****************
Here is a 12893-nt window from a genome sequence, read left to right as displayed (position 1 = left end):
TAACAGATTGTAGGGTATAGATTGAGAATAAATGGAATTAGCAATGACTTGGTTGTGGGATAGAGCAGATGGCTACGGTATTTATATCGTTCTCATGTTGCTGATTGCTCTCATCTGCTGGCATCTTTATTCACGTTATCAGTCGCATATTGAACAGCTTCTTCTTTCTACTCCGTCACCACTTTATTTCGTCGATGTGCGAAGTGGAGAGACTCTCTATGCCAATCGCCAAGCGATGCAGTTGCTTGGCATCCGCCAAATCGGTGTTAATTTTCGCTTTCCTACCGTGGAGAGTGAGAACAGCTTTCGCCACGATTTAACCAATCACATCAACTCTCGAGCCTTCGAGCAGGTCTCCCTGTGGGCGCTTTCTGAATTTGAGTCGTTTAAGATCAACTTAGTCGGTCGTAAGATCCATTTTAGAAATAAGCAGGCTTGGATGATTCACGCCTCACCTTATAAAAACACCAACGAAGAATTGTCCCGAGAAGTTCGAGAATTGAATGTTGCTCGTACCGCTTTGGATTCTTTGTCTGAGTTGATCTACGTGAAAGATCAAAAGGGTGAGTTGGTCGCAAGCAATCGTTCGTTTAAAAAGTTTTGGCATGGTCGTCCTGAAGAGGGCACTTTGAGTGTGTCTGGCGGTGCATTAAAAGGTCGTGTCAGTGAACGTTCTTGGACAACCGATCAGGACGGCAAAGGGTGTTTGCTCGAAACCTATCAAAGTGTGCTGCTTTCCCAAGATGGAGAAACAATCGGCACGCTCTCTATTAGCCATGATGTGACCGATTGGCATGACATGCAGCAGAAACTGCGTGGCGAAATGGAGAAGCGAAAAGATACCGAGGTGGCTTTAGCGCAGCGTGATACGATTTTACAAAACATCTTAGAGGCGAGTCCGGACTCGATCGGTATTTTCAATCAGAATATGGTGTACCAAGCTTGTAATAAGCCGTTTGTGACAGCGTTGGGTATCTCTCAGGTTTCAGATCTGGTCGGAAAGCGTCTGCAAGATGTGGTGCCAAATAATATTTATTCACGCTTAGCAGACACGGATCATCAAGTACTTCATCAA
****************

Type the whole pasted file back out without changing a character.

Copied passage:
Here is a 12893-nt window from a genome sequence, read left to right as displayed (position 1 = left end):
TAACAGATTGTAGGGTATAGATTGAGAATAAATGGAATTAGCAATGACTTGGTTGTGGGATAGAGCAGATGGCTACGGTATTTATATCGTTCTCATGTTGCTGATTGCTCTCATCTGCTGGCATCTTTATTCACGTTATCAGTCGCATATTGAACAGCTTCTTCTTTCTACTCCGTCACCACTTTATTTCGTCGATGTGCGAAGTGGAGAGACTCTCTATGCCAATCGCCAAGCGATGCAGTTGCTTGGCATCCGCCAAATCGGTGTTAATTTTCGCTTTCCTACCGTGGAGAGTGAGAACAGCTTTCGCCACGATTTAACCAATCACATCAACTCTCGAGCCTTCGAGCAGGTCTCCCTGTGGGCGCTTTCTGAATTTGAGTCGTTTAAGATCAACTTAGTCGGTCGTAAGATCCATTTTAGAAATAAGCAGGCTTGGATGATTCACGCCTCACCTTATAAAAACACCAACGAAGAATTGTCCCGAGAAGTTCGAGAATTGAATGTTGCTCGTACCGCTTTGGATTCTTTGTCTGAGTTGATCTACGTGAAAGATCAAAAGGGTGAGTTGGTCGCAAGCAATCGTTCGTTTAAAAAGTTTTGGCATGGTCGTCCTGAAGAGGGCACTTTGAGTGTGTCTGGCGGTGCATTAAAAGGTCGTGTCAGTGAACGTTCTTGGACAACCGATCAGGACGGCAAAGGGTGTTTGCTCGAAACCTATCAAAGTGTGCTGCTTTCCCAAGATGGAGAAACAATCGGCACGCTCTCTATTAGCCATGATGTGACCGATTGGCATGACATGCAGCAGAAACTGCGTGGCGAAATGGAGAAGCGAAAAGATACCGAGGTGGCTTTAGCGCAGCGTGATACGATTTTACAAAACATCTTAGAGGCGAGTCCGGACTCGATCGGTATTTTCAATCAGAATATGGTGTACCAAGCTTGTAATAAGCCGTTTGTGACAGCGTTGGGTATCTCTCAGGTTTCAGATCTGGTCGGAAAGCGTCTGCAAGATGTGGTGCCAAATAATATTTATTCACGCTTAGCAGACACGGATCATCAAGTACTTCATCAA